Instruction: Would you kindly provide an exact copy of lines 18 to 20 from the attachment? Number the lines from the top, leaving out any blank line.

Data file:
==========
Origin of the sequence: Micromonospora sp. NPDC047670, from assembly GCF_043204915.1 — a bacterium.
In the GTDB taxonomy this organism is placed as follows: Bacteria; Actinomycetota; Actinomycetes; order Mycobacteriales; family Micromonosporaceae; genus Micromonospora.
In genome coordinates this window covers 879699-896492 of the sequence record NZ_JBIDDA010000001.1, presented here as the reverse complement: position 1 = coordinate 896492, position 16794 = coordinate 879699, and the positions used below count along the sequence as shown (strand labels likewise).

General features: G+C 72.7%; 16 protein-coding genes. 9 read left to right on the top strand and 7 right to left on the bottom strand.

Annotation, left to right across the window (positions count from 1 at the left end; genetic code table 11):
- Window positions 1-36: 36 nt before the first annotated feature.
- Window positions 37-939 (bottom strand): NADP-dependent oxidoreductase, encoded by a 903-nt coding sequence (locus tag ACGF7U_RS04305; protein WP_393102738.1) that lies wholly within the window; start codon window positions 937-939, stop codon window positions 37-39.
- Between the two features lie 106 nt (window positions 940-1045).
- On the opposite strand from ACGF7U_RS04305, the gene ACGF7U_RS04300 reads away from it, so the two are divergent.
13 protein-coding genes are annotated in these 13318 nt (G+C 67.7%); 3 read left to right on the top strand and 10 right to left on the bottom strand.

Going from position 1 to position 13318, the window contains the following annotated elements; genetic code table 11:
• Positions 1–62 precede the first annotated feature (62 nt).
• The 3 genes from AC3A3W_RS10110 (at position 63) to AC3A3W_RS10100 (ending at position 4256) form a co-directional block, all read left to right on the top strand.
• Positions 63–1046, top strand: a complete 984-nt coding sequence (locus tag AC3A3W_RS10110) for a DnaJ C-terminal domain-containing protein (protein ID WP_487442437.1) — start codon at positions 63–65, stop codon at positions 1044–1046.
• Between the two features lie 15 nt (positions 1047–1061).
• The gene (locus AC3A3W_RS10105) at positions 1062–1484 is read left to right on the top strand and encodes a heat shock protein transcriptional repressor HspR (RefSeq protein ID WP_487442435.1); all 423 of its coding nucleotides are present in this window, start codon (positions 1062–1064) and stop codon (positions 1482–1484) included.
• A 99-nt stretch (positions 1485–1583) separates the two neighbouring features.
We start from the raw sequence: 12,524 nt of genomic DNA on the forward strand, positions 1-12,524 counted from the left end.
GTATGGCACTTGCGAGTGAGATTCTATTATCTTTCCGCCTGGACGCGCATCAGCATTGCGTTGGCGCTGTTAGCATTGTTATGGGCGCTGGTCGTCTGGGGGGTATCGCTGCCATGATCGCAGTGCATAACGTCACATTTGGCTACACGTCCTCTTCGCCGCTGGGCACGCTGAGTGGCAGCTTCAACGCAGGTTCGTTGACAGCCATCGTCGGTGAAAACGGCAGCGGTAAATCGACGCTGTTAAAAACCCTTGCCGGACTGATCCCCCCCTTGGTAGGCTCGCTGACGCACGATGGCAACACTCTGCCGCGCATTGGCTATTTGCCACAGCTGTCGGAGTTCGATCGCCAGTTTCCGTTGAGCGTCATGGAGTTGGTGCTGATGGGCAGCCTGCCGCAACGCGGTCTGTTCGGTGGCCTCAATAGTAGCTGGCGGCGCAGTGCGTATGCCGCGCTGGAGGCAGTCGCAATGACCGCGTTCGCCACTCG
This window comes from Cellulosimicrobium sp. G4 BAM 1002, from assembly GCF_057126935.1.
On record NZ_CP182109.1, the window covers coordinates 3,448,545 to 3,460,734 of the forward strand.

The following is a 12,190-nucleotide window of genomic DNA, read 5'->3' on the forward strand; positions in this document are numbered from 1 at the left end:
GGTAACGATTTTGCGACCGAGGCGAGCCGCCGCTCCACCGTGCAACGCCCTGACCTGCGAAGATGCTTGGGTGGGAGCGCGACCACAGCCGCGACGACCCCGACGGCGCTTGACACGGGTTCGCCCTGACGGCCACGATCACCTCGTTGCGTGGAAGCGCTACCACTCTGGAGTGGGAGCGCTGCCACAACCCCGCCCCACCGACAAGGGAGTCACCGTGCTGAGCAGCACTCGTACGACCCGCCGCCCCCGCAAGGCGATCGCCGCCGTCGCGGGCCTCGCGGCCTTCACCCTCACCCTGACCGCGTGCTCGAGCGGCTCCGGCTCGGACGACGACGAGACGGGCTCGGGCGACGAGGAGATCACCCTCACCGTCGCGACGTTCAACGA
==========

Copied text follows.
We start from the raw sequence: 12,524 nt of genomic DNA on the forward strand, positions 1-12,524 counted from the left end.
GTATGGCACTTGCGAGTGAGATTCTATTATCTTTCCGCCTGGACGCGCATCAGCATTGCGTTGGCGCTGTTAGCATTGTTATGGGCGCTGGTCGTCTGGGGGGTATCGCTGCCATGATCGCAGTGCATAACGTCACATTTGGCTACACGTCCTCTTCGCCGCTGGGCACGCTGAGTGGCAGCTTCAACGCAGGTTCGTTGACAGCCATCGTCGGTGAAAACGGCAGCGGTAAATCGACGCTGTTAAAAACCCTTGCCGGACTGATCCCCCCCTTGGTAGGCTCGCTGACGCACGATGGCAACACTCTGCCGCGCATTGGCTATTTGCCACAGCTGTCGGAGTTCGATCGCCAGTTTCCGTTGAGCGTCATGGAGTTGGTGCTGATGGGCAGCCTGCCGCAACGCGGTCTGTTCGGTGGCCTCAATAGTAGCTGGCGGCGCAGTGCGTATGCCGCGCTGGAGGCAGTCGCAATGACCGCGTTCGCCACTCG
This window comes from Cellulosimicrobium sp. G4 BAM 1002, from assembly GCF_057126935.1.